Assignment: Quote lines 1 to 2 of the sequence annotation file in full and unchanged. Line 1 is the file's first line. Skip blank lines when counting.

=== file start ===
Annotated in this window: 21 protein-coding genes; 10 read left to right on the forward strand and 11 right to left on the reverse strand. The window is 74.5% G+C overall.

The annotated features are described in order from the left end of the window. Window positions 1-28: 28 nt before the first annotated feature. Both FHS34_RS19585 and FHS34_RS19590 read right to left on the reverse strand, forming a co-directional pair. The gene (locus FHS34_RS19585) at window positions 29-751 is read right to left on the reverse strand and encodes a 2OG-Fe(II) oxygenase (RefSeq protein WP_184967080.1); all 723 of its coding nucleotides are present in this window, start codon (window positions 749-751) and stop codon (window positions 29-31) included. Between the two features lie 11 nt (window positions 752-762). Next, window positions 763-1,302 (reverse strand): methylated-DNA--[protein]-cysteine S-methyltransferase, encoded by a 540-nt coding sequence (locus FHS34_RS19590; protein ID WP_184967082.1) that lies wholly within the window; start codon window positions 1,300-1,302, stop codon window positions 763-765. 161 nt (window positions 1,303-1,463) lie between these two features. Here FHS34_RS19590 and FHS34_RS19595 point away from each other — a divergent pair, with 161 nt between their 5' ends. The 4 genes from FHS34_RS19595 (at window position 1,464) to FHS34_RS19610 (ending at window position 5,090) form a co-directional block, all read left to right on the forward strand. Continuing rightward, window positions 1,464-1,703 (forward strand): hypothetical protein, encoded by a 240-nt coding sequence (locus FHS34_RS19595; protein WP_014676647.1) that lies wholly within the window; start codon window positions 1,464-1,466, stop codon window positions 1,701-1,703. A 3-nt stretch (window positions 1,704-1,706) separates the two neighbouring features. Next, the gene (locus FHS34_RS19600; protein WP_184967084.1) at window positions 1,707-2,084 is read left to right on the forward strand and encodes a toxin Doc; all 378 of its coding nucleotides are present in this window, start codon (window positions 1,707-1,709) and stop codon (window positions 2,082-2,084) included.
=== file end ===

Annotated in this window: 21 protein-coding genes; 10 read left to right on the forward strand and 11 right to left on the reverse strand. The window is 74.5% G+C overall.

The annotated features are described in order from the left end of the window. Window positions 1-28: 28 nt before the first annotated feature. Both FHS34_RS19585 and FHS34_RS19590 read right to left on the reverse strand, forming a co-directional pair. The gene (locus FHS34_RS19585) at window positions 29-751 is read right to left on the reverse strand and encodes a 2OG-Fe(II) oxygenase (RefSeq protein WP_184967080.1); all 723 of its coding nucleotides are present in this window, start codon (window positions 749-751) and stop codon (window positions 29-31) included. Between the two features lie 11 nt (window positions 752-762). Next, window positions 763-1,302 (reverse strand): methylated-DNA--[protein]-cysteine S-methyltransferase, encoded by a 540-nt coding sequence (locus FHS34_RS19590; protein ID WP_184967082.1) that lies wholly within the window; start codon window positions 1,300-1,302, stop codon window positions 763-765. 161 nt (window positions 1,303-1,463) lie between these two features. Here FHS34_RS19590 and FHS34_RS19595 point away from each other — a divergent pair, with 161 nt between their 5' ends. The 4 genes from FHS34_RS19595 (at window position 1,464) to FHS34_RS19610 (ending at window position 5,090) form a co-directional block, all read left to right on the forward strand. Continuing rightward, window positions 1,464-1,703 (forward strand): hypothetical protein, encoded by a 240-nt coding sequence (locus FHS34_RS19595; protein WP_014676647.1) that lies wholly within the window; start codon window positions 1,464-1,466, stop codon window positions 1,701-1,703. A 3-nt stretch (window positions 1,704-1,706) separates the two neighbouring features. Next, the gene (locus FHS34_RS19600; protein WP_184967084.1) at window positions 1,707-2,084 is read left to right on the forward strand and encodes a toxin Doc; all 378 of its coding nucleotides are present in this window, start codon (window positions 1,707-1,709) and stop codon (window positions 2,082-2,084) included.